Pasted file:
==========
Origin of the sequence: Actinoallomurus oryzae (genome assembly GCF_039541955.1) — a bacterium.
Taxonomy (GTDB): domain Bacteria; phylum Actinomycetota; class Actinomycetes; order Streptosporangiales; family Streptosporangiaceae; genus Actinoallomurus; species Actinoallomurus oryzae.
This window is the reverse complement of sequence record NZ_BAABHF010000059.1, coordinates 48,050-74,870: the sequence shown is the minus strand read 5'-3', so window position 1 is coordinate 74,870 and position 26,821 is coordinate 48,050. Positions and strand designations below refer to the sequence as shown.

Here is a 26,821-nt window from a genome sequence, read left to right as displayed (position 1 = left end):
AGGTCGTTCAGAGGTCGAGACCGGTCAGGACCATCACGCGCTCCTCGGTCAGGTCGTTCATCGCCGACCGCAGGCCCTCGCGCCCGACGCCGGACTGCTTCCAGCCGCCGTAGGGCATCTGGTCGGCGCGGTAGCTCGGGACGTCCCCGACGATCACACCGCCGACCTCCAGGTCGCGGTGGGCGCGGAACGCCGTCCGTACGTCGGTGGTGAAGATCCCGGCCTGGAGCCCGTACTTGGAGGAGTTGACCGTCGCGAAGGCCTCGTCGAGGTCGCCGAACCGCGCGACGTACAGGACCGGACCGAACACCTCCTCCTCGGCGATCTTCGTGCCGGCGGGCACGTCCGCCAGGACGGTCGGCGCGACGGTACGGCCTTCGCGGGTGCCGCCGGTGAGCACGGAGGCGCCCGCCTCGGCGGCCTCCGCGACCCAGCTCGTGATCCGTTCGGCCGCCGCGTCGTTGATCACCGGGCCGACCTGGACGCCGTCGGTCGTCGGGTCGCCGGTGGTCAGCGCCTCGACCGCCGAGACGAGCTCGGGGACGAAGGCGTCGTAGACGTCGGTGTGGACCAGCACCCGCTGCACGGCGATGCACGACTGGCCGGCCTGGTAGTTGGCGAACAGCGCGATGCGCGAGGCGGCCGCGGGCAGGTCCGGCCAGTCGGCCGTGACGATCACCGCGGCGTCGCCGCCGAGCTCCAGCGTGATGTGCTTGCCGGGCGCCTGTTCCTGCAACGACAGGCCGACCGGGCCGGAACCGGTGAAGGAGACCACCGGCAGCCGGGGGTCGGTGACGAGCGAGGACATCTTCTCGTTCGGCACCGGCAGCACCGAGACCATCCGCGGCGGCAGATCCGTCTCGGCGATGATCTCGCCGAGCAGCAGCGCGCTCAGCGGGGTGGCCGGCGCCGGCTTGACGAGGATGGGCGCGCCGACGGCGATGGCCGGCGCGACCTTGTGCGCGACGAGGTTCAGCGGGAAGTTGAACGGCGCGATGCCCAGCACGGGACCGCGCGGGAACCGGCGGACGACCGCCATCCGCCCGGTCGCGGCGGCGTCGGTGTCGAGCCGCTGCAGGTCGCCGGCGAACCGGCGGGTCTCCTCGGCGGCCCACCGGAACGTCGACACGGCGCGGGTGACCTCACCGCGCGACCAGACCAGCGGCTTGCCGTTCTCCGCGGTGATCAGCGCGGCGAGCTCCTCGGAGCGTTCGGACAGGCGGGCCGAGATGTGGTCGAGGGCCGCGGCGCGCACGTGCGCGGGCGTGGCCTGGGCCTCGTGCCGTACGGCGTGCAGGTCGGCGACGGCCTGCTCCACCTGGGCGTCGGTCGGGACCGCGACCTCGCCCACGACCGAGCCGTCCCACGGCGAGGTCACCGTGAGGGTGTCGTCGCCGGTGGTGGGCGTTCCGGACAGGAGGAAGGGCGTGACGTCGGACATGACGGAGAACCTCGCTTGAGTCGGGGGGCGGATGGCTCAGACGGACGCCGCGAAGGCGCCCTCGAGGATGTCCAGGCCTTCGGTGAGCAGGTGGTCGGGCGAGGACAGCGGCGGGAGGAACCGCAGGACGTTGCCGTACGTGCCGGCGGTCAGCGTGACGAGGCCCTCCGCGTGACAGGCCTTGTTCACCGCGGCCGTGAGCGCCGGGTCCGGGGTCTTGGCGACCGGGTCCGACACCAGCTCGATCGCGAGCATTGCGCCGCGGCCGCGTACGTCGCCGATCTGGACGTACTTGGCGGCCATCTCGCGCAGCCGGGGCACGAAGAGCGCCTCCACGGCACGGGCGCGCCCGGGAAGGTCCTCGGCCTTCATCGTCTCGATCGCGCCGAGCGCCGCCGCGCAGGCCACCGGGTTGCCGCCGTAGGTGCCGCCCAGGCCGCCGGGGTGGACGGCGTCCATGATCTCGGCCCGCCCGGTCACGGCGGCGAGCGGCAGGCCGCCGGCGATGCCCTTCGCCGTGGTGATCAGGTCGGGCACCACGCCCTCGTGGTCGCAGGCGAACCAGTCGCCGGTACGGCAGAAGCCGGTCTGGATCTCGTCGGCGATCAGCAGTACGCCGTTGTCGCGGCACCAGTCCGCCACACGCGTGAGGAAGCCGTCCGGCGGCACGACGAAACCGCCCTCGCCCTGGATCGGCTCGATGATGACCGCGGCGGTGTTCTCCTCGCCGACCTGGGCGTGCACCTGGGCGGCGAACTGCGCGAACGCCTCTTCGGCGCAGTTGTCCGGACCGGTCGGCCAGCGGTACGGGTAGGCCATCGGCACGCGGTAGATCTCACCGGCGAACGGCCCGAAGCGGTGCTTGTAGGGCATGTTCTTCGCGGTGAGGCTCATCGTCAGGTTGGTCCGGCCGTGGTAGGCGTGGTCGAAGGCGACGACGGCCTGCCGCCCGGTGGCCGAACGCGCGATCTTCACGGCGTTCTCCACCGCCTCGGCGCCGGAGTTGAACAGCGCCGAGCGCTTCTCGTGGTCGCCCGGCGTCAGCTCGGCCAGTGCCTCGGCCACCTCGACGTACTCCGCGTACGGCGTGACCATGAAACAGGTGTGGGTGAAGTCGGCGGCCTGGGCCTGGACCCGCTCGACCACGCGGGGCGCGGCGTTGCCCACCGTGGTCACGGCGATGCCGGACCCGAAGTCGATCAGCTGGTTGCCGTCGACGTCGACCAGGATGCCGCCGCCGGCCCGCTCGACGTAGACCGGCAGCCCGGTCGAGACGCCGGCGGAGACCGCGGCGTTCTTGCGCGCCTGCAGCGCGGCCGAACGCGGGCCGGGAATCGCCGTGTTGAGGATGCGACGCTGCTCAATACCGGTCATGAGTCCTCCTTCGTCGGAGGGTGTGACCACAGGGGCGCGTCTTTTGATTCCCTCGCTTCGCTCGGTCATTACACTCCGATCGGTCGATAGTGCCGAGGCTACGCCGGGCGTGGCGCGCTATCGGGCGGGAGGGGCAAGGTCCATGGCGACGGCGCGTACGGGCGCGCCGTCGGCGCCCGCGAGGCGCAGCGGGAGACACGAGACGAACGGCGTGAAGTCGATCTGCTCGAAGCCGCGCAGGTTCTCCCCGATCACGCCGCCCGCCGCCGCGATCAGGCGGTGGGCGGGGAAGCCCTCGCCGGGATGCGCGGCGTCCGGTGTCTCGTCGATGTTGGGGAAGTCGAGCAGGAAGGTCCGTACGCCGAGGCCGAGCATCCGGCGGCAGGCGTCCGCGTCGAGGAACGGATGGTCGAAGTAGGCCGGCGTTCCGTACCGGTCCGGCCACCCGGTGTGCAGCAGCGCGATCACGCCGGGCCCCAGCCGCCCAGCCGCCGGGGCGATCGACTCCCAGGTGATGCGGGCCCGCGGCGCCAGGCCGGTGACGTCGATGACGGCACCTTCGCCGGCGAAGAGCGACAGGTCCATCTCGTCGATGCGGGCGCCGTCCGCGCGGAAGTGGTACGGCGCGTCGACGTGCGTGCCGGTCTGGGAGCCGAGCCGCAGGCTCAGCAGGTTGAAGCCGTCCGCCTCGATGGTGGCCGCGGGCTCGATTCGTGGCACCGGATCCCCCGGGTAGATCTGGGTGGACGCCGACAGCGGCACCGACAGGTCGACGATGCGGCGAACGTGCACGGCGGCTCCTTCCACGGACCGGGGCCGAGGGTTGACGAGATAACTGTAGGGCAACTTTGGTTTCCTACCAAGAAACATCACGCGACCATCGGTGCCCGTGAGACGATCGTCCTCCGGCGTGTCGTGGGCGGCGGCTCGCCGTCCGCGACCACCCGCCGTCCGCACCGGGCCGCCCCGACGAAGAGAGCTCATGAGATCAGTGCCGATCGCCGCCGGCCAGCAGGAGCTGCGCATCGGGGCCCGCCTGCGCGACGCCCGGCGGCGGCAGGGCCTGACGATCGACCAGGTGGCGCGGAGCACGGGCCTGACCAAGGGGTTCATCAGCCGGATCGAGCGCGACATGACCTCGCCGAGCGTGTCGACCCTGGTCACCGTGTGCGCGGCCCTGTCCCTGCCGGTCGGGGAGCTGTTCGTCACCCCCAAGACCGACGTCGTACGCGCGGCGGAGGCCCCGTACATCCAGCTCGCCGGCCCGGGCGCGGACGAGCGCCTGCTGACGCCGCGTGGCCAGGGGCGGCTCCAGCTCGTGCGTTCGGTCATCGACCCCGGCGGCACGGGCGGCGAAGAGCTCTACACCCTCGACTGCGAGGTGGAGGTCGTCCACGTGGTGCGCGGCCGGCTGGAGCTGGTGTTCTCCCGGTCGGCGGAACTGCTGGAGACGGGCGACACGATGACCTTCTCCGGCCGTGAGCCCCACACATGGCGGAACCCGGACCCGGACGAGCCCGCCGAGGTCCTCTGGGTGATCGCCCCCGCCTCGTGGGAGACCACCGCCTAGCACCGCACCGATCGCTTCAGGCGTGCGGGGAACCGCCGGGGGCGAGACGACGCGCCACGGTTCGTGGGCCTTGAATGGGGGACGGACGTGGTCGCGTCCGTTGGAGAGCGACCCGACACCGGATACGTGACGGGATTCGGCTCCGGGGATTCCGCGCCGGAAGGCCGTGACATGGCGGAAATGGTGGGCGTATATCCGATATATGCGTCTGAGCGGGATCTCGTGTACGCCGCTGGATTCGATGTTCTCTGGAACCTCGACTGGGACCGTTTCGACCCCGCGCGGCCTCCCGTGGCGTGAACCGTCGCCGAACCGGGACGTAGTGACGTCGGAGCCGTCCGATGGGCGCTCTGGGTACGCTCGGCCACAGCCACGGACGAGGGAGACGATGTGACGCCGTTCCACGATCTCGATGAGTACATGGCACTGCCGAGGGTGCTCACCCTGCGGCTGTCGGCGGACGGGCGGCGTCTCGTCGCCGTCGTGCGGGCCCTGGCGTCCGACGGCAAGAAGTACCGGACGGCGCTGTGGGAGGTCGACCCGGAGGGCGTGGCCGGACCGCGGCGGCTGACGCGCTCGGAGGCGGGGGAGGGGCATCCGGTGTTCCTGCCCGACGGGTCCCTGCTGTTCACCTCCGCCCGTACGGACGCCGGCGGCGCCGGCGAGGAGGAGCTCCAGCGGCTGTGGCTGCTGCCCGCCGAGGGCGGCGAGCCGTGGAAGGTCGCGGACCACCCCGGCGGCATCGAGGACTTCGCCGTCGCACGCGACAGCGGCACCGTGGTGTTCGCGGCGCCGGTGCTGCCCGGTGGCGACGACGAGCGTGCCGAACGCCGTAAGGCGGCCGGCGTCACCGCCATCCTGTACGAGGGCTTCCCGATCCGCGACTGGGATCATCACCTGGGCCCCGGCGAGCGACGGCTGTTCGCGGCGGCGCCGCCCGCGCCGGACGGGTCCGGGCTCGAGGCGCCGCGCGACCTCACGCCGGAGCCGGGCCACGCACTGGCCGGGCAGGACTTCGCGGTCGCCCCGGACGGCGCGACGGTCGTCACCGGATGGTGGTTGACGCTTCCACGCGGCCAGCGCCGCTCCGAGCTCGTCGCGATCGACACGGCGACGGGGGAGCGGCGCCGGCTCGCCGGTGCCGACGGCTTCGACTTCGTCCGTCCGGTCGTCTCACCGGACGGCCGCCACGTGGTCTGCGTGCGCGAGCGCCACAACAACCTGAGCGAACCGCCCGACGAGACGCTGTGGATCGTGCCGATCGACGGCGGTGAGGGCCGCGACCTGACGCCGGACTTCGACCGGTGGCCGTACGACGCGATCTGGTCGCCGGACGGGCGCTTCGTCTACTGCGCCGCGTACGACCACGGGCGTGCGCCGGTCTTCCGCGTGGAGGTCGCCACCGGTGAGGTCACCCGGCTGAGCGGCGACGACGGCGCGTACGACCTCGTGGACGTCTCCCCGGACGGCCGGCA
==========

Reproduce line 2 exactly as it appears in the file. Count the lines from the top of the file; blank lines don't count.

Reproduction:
Taxonomy (GTDB): domain Bacteria; phylum Actinomycetota; class Actinomycetes; order Streptosporangiales; family Streptosporangiaceae; genus Actinoallomurus; species Actinoallomurus oryzae.